I don’t want to be like them. Quoting from Hiro Nakamura from Heroes TV series;

Ando: There are twelve and a half million people in this city. Not one of them can bend space and time. Why do you want to be different?

Hiro: Why do you want to be the same?

Ando: Because that’s what I am. The same.

Hiro: It’s what we all are. Homogeneous. Yogurt.

Ando: Yogurt???

Hiro: You don’t understand. I want to be special.

Ando: We are not special. We’re Japanese!

Hiro: Fine. Stay here. Be just like everyone else. I wanna boldly go where no man has ever gone before.

Of course I can not bend space and time, that would be a wishful thinking, but Jakarta taught me that in order to live to the fullest here is to take 180° approach toward everything ‘normal’ here. It will be a hard and painful journey. Sure, it would be stupid to be rigid and stiff with the principe but even the flexibility should has its own limit. The right term would be “wise”. Understand the limit, expand the limit, move beyond the limit, rinse and repeat. Be the one with great principle and stick with it. As Jennie S. Bev said wisely “Be One in A Million, Not One of A Million“.

This learning opportunity about life, the universe and everything in Jakarta is something that made me glad with my decision to return home. This is the place where I learn how to appreciate what I had and what I will do next.

Then Comes the Dip

This train of thought bring me to the next question: Is this the Dip? Or is this the Cul-de-Sac? or even worse, is this the dreaded Cliff?2

At this moment, I am not sure. I want this to be the Dip but looking at all the facts around me, this one has tendency to become the Cul-de-Sac. Sure, my teaching career is great and my consulting job is getting better but somehow, deep down inside, I believe that I could and should do something greater than this. I love what I am doing right now but is this the best option or the only available option in this place? I still have many things in my head that I want to do or participate but as I said, living in Jakarta really sucked all the energy left after I am done with my daily routine. It feels like at the end of the day, all I want to do is take a long break and get a full rest before jumping into the fray of chaos next day.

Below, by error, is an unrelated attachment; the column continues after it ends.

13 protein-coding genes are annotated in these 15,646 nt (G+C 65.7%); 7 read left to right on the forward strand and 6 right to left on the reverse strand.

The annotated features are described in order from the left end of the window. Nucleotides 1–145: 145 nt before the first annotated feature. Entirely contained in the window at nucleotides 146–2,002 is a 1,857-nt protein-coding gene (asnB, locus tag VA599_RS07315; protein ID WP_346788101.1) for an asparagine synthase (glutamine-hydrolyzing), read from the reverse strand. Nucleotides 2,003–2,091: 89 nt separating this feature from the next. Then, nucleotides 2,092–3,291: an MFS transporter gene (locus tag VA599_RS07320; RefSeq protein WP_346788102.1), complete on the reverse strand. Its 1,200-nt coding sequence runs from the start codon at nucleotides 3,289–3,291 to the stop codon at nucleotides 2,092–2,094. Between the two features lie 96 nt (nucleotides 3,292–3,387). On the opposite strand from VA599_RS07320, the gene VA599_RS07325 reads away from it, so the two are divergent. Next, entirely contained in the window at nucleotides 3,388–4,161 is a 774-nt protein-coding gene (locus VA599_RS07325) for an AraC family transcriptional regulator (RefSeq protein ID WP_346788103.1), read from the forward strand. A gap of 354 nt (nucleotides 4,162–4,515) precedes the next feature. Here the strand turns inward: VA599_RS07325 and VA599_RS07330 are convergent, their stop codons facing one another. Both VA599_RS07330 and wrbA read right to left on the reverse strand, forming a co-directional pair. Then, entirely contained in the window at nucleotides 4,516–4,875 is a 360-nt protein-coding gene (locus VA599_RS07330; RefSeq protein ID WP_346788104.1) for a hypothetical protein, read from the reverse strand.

These are things that I still want to take a part of: I still want to put my hand in the Web 2.0 amazing world, I still want to contribute in strategic online marketing implementation, I still want to take a swim in the viral marketing sea, I still think the “Web Strategist” (Thanks to Jeremiah for introducing me with this amazing job description) is one of the best job out there, I still believe that video and computer game is the ultimate challenge for user experience designer, I still want to pursue a higher degree and I still believe that I could do better if I am living abroad. These things are my Dip.

The Challenge

So if any of you are involved with those beautiful things mentioned above, offer me a challenge. If the challenge is good enough then I will accept it and pack my bag in no time to move on to the next great thing.

It’s been 24 months. It’s about time.

Footnotes:

  1. adjunct faculty: a teaching position below full-time faculty hierarchy but above part-time faculty. Usually teach for 12-20 hours a week. «

  2. For those who are unfamiliar with these terms, read The Dip by Seth Godin. It is a little and short (only 80 pages!) book about when to quit (and when to stick). This little book is full of gems about becoming the best in the world. You could try to find it in any book store in Jakarta, or you could buy it at Amazon, or if you are really a cheapskate, you could borrow mine. Just ask, cheapo. «